Video Rate Control for Streaming and Local Recording Optimized for Mobile Devices
Konferenz: PIMRC 2005 - 16th Annual IEEE International Symposium on Personal Indoor and Mobile Radio Communications
11.09.2005 - 14.09.2005 in Berlin, Germany
Tagungsband: PIMRC 2005
Seiten: 5Sprache: EnglischTyp: PDFPersönliche VDE-Mitglieder erhalten auf diesen Artikel 10% Rabatt
Rezaei, Mehdi; Gabbouj, Moncef (Institute of Signal Processing, Tampere University of Technology, Finland)
Wenger, Stephan (Nokia, Research Center, Tampere, Finland)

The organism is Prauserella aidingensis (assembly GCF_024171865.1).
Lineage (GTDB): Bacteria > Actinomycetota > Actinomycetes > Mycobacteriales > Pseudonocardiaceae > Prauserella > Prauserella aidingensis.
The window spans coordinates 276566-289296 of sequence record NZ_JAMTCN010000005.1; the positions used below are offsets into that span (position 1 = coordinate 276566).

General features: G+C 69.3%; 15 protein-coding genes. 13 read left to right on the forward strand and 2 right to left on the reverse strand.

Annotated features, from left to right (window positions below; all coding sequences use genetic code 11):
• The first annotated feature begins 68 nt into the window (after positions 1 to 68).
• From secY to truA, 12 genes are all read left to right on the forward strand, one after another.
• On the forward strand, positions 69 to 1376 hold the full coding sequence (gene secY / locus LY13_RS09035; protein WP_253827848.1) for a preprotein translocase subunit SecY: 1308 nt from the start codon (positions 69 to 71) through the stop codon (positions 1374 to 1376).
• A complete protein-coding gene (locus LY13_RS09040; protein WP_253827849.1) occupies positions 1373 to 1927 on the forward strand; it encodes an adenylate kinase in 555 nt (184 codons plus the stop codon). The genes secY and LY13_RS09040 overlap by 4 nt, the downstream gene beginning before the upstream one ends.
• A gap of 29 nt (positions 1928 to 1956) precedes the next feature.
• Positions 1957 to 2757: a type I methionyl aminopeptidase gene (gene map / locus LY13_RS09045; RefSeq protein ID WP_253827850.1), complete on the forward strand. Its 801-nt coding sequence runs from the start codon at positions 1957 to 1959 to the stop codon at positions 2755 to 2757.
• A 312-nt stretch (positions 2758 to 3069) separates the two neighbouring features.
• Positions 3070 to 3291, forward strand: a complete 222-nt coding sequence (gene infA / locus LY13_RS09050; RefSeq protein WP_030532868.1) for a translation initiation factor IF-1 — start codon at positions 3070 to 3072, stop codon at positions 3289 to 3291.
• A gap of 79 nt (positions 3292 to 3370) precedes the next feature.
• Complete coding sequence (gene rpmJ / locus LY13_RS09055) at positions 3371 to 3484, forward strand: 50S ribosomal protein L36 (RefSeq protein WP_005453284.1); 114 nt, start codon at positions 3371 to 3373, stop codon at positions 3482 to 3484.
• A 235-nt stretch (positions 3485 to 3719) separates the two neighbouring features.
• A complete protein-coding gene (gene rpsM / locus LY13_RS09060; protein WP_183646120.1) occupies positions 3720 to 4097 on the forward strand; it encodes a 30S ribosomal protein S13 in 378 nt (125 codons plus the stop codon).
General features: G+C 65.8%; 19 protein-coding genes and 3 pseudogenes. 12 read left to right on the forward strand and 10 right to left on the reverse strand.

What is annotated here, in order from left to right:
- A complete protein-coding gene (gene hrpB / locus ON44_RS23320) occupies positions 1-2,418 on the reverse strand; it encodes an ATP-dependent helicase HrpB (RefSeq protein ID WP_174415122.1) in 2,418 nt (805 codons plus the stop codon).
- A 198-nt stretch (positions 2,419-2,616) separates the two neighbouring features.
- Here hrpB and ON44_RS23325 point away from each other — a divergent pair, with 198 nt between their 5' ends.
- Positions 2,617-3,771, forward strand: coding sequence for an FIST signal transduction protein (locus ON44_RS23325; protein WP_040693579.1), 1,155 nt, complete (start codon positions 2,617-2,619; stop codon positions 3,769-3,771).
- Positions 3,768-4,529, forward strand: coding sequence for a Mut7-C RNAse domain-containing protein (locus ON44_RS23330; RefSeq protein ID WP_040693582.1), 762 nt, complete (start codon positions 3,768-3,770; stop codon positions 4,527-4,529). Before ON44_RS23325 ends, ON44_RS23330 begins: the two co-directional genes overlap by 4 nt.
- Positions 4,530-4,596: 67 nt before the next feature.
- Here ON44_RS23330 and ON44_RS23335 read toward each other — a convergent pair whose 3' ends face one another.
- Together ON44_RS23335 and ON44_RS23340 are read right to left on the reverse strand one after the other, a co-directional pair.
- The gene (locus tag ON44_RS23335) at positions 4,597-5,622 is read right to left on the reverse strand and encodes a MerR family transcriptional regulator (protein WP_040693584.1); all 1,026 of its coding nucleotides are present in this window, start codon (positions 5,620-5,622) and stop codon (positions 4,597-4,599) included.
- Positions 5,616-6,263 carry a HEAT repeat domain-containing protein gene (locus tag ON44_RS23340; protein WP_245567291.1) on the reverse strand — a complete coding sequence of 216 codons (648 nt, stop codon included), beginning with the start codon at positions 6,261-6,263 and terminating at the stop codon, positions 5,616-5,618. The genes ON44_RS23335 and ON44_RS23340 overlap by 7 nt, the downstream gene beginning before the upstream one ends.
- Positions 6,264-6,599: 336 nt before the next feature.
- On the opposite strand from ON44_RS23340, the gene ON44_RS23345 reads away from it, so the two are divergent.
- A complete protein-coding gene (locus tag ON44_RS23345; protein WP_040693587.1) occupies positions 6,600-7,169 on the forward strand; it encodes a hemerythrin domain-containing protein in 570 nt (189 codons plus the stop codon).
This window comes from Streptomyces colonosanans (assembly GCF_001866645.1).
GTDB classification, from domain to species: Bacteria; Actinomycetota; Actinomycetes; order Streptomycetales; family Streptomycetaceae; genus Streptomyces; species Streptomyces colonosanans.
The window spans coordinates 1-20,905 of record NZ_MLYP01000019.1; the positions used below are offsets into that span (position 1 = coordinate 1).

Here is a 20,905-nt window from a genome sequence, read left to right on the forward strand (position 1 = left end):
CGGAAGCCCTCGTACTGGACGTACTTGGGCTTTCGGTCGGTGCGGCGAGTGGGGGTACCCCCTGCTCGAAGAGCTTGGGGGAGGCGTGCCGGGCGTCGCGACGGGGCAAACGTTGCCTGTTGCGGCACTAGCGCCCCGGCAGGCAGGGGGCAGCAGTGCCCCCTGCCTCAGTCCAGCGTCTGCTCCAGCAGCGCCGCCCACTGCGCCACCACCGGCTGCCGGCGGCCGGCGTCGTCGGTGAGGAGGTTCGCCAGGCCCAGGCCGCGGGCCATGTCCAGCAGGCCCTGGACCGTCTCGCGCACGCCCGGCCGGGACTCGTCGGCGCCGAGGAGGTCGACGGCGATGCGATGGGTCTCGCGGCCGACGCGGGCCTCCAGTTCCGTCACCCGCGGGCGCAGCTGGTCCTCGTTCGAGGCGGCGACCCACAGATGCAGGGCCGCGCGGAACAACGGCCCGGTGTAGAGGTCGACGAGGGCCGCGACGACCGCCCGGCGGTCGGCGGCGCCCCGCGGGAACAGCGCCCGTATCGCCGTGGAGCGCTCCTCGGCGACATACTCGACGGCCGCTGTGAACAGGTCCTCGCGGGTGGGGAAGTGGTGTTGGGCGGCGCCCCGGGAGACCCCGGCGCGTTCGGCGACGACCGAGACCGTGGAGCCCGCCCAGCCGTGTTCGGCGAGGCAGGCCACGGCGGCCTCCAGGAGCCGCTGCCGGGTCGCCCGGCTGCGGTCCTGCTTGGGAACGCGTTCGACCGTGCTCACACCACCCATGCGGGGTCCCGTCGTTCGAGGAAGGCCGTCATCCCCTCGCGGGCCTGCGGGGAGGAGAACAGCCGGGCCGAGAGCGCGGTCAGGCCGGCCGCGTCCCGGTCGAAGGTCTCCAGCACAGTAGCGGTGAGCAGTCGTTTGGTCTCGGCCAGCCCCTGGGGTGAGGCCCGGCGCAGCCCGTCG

In this paper we propose a real-time, low-complexity video rate control algorithm designed to obey buffer constraints. The algorithm is optimized for streaming and local recording applications in mobile devices. Today, most mobile phones include a digital camera that can be used to capture video. The on-phone processor technology has become powerful enough to encode video in real-time. The resulting file can, for example, be archived in the phone's memory, or (progressively or as one block) downloaded, through the 3G mobile network, Bluetooth, or WLAN, to Internet-connected computer systems. From here, all forms of multimedia transmission, such as streaming, file sharing, or multimedia mail become possible. In local recording and streaming applications on a mobile phone, we assume that no memory for storage of uncompressed video is available. Therefore, look-ahead and multi-path rate control are not possible. Furthermore, considering the processing power and, more importantly, battery life constraints in mobile devices, the proposed algorithm needs to be as simple as possible. The described algorithm implements a variable bitrate (VBR) by controlling the quantization scale (QS) on a per picture basis. The QS is calculated based on two other QSs, which correspond to constant rate and constant quality rate controls. The algorithm utilizes the variable bitrate benefits as much as possible so as to minimize the variation of the QS scale, and to provide encoded video with high visual quality. Although it strictly obeys buffering constraints as discussed later, the experimental results show that it allows encoded video at average quality levels significantly higher than reported in earlier works.